and appropriate

Time limits for claims arising from pollution from tankers

Claimants should be aware that there are time limits for claims under the Civil
Liability Convention and the Fund Convention. The conventions provide that
claimants must secure their claims by going to court within three years of the date on
which loss or damage occurred and six years of the date of the incident.

Wherever possible, claimants should seek to have their claims settled by negotiation
within these periods. If this is not possible, claimants may protect their claims by
taking legal action against the tanker owner, the owner’s insurer and the IOPC Fund.
Should this be necessary, claimants should seek legal advice.

Formal legal action to enforce a claim is usually the last resort. In most cases,
informal negotiations result in a settlement. Given the time limits for legal
enforcement of claims, it is in everybody’s interest for claimants to submit claims as
soon as possible after the incident. Often, considerable time is required to assemble a
claim and all the substantiating evidence. If claimants anticipate delays, they should
notify the tanker owner’s insurers and the IOPC Fund at an early date of the intention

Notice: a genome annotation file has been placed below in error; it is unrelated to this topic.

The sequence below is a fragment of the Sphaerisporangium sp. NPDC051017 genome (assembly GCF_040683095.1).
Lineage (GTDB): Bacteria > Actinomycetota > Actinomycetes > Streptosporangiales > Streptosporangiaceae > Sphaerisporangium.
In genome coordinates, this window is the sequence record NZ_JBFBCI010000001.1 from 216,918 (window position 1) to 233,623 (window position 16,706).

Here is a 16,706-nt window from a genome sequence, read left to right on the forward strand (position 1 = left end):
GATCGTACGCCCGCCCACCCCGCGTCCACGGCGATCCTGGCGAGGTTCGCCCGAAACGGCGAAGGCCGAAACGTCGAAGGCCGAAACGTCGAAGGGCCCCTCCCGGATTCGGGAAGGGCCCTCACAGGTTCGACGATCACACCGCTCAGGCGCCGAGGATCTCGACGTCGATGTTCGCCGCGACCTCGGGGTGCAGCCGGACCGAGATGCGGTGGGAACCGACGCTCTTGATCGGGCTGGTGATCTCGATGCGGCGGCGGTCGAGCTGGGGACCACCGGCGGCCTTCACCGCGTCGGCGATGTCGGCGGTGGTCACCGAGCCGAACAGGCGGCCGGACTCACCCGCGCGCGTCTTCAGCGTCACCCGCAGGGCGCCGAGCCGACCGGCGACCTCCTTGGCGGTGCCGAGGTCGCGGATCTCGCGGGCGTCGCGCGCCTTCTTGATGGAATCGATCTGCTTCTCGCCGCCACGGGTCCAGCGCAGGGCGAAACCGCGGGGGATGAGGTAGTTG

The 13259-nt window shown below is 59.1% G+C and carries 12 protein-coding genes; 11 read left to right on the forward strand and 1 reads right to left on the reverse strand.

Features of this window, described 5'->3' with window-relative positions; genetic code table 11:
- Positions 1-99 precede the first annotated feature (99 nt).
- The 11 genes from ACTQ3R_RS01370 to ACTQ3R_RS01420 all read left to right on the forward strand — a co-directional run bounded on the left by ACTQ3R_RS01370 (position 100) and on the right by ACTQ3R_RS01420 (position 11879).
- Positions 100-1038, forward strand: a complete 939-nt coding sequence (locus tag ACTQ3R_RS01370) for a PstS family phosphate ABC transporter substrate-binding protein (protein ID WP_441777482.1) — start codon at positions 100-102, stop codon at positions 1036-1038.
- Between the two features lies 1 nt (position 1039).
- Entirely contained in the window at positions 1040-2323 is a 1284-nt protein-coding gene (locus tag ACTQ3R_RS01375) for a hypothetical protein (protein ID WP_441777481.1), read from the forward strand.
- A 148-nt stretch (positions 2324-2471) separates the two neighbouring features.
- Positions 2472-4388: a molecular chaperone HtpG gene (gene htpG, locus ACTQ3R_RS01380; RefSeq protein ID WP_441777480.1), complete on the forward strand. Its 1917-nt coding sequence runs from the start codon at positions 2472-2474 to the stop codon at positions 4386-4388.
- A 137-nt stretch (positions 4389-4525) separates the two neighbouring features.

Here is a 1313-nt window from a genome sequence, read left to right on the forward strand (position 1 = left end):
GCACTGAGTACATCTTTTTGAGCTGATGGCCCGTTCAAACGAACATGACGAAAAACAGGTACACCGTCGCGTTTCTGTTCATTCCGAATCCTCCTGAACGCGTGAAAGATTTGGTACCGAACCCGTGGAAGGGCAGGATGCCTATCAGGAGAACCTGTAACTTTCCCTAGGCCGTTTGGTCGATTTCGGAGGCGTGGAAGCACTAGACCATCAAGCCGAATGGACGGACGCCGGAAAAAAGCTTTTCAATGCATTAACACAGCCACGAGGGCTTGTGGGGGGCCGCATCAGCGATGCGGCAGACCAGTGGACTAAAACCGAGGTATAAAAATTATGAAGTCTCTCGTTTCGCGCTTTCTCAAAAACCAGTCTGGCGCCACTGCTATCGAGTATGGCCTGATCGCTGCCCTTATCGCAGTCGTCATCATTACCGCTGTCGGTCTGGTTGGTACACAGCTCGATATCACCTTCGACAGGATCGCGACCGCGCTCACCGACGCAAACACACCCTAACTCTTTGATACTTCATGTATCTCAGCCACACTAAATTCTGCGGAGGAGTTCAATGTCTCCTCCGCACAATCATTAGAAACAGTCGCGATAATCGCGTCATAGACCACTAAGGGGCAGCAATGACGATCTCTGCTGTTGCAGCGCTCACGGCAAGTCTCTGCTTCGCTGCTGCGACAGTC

to submit a claim at a later stage.

Claims arising from pollution from tankers

Clean up and emergency response claims covered

Following an oil spill, the tanker owner and the IOPC Fund generally pay
compensation for the cost of reasonable response measures. These might include:

•   Measures taken to clean up the oil at sea, to defend sensitive resources, to clean
    shorelines and coastal installations and to dispose of any recovered oily debris.
•   Claims for any consequential loss or damage caused by such measures for
    example, if clean up measures result in damage to a road, pier or embankment, the
    cost of any work carried out to repair the damage should be an admissible claim.
•   Cost of personnel, hire or purchase of equipment and materials, the cost of
    cleaning and repairing clean up equipment, and of replacing materials. (If the

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    responders bought the equipment used for a particular spill, insurers and the IOPC
    Fund make deductions for the residual value).
•   Where public authorities clean up an oil spill using permanently employed
    personnel, or ships, vehicles and equipment that they own, only the additional
    costs incurred by those authorities would normally be an admissible claim.
    Additional costs means expenses that arise solely because of the response to the